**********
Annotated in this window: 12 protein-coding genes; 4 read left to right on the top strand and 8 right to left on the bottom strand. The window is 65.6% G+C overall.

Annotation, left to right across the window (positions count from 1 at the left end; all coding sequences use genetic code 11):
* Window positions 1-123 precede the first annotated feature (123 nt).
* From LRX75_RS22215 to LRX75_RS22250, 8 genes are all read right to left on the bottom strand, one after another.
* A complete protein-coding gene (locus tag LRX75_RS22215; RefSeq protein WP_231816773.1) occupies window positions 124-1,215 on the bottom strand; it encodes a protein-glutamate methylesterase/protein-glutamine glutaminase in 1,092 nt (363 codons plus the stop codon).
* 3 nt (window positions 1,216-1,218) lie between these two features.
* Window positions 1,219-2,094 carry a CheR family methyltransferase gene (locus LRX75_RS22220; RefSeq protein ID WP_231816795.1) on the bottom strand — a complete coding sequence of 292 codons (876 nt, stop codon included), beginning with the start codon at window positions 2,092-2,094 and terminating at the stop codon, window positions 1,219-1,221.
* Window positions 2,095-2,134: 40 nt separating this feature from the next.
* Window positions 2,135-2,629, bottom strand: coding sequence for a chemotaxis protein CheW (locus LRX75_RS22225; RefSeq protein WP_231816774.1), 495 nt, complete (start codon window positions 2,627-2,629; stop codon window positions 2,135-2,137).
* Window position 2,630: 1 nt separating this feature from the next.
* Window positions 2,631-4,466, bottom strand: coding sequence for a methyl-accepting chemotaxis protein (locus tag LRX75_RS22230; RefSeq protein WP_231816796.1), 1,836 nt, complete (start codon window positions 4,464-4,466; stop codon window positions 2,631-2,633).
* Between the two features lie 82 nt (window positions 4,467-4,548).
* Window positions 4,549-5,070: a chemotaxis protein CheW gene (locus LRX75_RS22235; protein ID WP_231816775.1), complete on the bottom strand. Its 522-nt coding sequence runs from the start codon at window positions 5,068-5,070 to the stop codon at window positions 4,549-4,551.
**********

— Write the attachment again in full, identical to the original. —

Annotated in this window: 12 protein-coding genes; 4 read left to right on the top strand and 8 right to left on the bottom strand. The window is 65.6% G+C overall.

Annotation, left to right across the window (positions count from 1 at the left end; all coding sequences use genetic code 11):
* Window positions 1-123 precede the first annotated feature (123 nt).
* From LRX75_RS22215 to LRX75_RS22250, 8 genes are all read right to left on the bottom strand, one after another.
* A complete protein-coding gene (locus tag LRX75_RS22215; RefSeq protein WP_231816773.1) occupies window positions 124-1,215 on the bottom strand; it encodes a protein-glutamate methylesterase/protein-glutamine glutaminase in 1,092 nt (363 codons plus the stop codon).
* 3 nt (window positions 1,216-1,218) lie between these two features.
* Window positions 1,219-2,094 carry a CheR family methyltransferase gene (locus LRX75_RS22220; RefSeq protein ID WP_231816795.1) on the bottom strand — a complete coding sequence of 292 codons (876 nt, stop codon included), beginning with the start codon at window positions 2,092-2,094 and terminating at the stop codon, window positions 1,219-1,221.
* Window positions 2,095-2,134: 40 nt separating this feature from the next.
* Window positions 2,135-2,629, bottom strand: coding sequence for a chemotaxis protein CheW (locus LRX75_RS22225; RefSeq protein WP_231816774.1), 495 nt, complete (start codon window positions 2,627-2,629; stop codon window positions 2,135-2,137).
* Window position 2,630: 1 nt separating this feature from the next.
* Window positions 2,631-4,466, bottom strand: coding sequence for a methyl-accepting chemotaxis protein (locus tag LRX75_RS22230; RefSeq protein WP_231816796.1), 1,836 nt, complete (start codon window positions 4,464-4,466; stop codon window positions 2,631-2,633).
* Between the two features lie 82 nt (window positions 4,467-4,548).
* Window positions 4,549-5,070: a chemotaxis protein CheW gene (locus LRX75_RS22235; protein ID WP_231816775.1), complete on the bottom strand. Its 522-nt coding sequence runs from the start codon at window positions 5,068-5,070 to the stop codon at window positions 4,549-4,551.